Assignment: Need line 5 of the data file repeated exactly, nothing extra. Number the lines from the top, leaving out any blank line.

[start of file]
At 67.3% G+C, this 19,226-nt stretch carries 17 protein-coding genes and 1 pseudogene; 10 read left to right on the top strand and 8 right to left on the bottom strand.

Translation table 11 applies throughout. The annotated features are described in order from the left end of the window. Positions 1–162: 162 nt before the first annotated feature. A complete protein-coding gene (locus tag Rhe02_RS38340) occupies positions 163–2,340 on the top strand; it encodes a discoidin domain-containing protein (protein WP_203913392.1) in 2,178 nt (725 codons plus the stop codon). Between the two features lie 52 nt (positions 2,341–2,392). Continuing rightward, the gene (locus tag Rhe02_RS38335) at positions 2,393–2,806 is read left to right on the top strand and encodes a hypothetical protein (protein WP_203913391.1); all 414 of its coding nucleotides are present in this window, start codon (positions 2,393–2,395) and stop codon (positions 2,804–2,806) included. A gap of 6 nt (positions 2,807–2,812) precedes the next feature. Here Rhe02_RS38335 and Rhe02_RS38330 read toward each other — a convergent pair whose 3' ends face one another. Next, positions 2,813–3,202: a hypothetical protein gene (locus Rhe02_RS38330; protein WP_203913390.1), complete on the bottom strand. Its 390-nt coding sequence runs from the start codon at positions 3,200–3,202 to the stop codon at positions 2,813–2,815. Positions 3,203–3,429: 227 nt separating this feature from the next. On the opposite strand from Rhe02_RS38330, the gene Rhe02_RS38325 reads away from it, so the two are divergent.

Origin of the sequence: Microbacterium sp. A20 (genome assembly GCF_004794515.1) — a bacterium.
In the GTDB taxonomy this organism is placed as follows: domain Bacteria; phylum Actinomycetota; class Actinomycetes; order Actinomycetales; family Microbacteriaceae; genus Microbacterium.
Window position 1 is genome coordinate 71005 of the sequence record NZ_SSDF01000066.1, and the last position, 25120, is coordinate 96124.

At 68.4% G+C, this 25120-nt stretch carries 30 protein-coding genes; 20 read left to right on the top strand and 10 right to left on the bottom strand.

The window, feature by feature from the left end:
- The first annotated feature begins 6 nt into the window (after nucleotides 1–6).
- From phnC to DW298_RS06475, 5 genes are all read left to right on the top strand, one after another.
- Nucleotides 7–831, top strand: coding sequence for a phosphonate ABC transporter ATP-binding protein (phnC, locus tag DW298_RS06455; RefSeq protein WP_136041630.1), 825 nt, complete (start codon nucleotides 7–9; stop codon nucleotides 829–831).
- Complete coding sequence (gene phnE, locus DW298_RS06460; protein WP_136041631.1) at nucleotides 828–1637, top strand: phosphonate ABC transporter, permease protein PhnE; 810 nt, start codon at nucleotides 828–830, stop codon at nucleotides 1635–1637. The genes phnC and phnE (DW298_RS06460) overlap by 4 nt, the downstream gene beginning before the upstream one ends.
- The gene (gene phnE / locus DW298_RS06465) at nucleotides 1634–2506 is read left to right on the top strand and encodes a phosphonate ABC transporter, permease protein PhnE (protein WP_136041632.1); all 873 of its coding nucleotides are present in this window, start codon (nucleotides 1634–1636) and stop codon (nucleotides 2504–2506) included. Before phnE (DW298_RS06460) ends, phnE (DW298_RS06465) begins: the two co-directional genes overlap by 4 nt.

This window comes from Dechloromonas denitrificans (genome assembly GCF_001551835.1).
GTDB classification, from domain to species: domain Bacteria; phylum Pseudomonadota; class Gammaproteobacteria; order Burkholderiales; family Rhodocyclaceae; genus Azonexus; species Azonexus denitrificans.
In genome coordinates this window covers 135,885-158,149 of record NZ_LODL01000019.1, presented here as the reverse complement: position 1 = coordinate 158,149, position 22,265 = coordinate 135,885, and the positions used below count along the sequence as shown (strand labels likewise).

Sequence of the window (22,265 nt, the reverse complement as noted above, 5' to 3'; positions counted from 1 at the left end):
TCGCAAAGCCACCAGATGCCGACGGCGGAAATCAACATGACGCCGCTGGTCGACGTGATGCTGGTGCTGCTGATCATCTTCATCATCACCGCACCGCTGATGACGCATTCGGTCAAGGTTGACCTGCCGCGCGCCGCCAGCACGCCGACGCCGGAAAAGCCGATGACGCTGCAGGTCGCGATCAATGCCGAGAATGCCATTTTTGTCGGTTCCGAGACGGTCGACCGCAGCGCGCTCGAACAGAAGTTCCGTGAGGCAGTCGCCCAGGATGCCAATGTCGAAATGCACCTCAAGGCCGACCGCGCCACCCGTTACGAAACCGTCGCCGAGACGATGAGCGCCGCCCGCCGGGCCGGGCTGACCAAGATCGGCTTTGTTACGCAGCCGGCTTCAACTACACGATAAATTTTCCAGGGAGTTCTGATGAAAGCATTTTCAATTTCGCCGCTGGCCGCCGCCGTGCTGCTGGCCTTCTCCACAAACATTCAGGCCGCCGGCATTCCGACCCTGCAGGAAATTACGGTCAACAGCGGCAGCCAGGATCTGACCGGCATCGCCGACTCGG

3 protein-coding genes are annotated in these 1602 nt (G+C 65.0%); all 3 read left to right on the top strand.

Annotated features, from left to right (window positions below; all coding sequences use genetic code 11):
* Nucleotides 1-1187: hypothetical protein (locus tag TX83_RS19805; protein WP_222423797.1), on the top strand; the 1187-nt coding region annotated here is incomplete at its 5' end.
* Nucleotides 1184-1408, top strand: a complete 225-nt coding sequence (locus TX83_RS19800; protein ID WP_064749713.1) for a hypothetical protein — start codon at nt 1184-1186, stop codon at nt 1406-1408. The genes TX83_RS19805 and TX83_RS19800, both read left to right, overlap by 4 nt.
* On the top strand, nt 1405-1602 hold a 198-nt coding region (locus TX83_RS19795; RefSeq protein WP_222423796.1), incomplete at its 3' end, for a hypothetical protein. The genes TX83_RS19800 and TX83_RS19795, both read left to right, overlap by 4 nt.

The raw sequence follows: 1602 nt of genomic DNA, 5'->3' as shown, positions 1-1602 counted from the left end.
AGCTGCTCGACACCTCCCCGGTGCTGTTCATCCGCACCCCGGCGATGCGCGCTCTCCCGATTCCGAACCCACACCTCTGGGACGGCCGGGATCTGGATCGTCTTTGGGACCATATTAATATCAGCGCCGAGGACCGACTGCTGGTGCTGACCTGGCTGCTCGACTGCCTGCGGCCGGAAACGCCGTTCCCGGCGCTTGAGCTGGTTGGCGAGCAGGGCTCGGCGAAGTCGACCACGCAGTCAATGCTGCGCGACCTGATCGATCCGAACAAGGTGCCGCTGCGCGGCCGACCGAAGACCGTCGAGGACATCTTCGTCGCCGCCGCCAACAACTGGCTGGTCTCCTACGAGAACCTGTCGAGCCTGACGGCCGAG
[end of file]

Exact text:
Window position 1 is genome coordinate 71005 of the sequence record NZ_SSDF01000066.1, and the last position, 25120, is coordinate 96124.